Implantable contact lenses, known as phakic intraocular lenses (IOLs) to ophthalmologists, are presently being investigated as another refractive procedure. Phakic IOLs hold promise as potentially a powerful refractive tool with almost unlimited potential to correct refractive errors (nearsightedness and farsightedness). At the present time, Phakic IOLs are expected to gain wide acceptance from ophthalmologists who have implanted IOLs in cataract patients for the past four decades with excellent results.
The phakic IOL is unique, however, in that the thin intraocular lens implant is placed in the eye without removing the natural lens of the eye, as is completed in cataract surgery. At present, phakic IOLs are being studied which are implanted both in front of, and just behind, the iris of the eye. Given that the natural lens of the eye is not removed, the patient retains the natural focusing capability (accommodation) of the eye for near focusing tasks.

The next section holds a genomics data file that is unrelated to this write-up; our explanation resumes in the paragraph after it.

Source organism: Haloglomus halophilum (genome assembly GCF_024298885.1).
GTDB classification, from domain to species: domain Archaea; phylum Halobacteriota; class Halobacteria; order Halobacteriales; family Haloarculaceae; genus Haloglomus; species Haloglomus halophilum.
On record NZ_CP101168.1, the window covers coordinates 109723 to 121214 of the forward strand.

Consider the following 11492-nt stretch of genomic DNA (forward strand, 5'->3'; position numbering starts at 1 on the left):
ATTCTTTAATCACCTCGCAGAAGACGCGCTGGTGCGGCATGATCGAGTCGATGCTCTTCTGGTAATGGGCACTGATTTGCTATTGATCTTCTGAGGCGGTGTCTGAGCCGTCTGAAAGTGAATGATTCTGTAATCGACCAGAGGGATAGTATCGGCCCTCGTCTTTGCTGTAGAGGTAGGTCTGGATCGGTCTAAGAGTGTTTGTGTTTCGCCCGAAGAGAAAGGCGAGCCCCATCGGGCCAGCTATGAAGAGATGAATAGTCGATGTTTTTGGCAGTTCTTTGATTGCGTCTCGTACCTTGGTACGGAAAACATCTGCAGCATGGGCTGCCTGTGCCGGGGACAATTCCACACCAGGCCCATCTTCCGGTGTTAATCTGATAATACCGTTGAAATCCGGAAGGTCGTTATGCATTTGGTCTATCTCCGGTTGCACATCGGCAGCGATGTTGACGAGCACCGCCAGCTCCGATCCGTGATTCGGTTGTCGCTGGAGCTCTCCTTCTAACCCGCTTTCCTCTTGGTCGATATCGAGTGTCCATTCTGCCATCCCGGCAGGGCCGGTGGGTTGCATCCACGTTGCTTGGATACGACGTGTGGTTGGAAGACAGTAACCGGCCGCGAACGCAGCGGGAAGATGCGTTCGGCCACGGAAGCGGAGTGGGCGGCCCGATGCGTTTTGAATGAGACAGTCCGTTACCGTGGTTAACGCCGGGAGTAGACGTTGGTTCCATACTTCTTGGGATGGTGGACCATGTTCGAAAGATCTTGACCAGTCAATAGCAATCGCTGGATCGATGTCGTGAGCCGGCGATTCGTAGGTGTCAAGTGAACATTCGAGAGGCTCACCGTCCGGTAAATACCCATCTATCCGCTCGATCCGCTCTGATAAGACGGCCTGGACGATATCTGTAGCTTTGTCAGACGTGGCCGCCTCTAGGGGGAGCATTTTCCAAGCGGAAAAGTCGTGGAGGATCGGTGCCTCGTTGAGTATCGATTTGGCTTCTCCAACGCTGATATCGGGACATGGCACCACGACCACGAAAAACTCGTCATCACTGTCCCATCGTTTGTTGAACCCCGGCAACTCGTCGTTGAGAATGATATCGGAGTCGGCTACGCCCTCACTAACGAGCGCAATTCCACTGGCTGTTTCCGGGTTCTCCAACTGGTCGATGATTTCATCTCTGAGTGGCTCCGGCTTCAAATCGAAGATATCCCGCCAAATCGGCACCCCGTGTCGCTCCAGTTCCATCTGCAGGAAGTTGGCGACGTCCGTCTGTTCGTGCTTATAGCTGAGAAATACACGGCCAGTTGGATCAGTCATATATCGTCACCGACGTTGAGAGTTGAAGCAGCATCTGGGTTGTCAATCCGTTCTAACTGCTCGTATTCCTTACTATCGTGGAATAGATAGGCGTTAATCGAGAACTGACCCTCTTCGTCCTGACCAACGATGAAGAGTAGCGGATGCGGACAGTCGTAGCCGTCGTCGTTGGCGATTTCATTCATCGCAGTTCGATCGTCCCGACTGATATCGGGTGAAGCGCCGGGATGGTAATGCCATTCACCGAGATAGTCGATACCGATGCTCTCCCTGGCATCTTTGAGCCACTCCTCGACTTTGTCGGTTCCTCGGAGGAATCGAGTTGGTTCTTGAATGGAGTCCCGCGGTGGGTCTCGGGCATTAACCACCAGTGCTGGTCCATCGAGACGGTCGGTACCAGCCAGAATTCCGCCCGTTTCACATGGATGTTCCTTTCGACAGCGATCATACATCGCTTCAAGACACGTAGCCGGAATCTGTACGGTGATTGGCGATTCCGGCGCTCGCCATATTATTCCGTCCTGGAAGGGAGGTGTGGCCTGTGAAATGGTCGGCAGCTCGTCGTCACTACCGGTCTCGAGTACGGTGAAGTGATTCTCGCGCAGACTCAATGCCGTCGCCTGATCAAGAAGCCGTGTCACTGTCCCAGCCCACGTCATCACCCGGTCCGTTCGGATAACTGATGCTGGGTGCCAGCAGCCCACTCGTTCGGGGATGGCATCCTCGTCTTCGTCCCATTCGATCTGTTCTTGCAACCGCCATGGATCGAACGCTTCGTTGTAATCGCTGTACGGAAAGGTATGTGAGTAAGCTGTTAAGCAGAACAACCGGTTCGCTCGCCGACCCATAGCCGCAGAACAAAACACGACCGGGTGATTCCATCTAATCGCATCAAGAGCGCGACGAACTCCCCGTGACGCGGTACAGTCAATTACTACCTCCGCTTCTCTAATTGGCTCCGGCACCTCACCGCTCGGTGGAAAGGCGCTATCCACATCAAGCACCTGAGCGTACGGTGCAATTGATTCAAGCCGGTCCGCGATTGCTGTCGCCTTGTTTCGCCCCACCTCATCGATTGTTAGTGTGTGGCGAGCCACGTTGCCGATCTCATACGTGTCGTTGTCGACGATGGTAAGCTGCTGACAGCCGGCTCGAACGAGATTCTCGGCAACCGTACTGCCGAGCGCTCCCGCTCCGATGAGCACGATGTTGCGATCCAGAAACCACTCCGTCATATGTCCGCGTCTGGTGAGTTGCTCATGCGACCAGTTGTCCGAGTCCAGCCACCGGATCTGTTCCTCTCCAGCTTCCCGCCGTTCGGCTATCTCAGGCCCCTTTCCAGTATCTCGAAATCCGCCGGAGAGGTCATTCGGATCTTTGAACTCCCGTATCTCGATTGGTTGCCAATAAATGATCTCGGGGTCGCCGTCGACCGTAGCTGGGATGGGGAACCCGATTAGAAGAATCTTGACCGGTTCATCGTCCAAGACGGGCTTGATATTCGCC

The phakic IOL must be shown to be as accurate in correcting high power refractive errors better other refractive procedures (e.g., LASIK, PRK, and Intacs) and have a comparable safety profile. Ophthalmologists believe that the phakic IOL may prove to be a powerful addition to the present refractive armamentarium, especially for those individuals whose refractive errors presently fall out of the range for LASIK.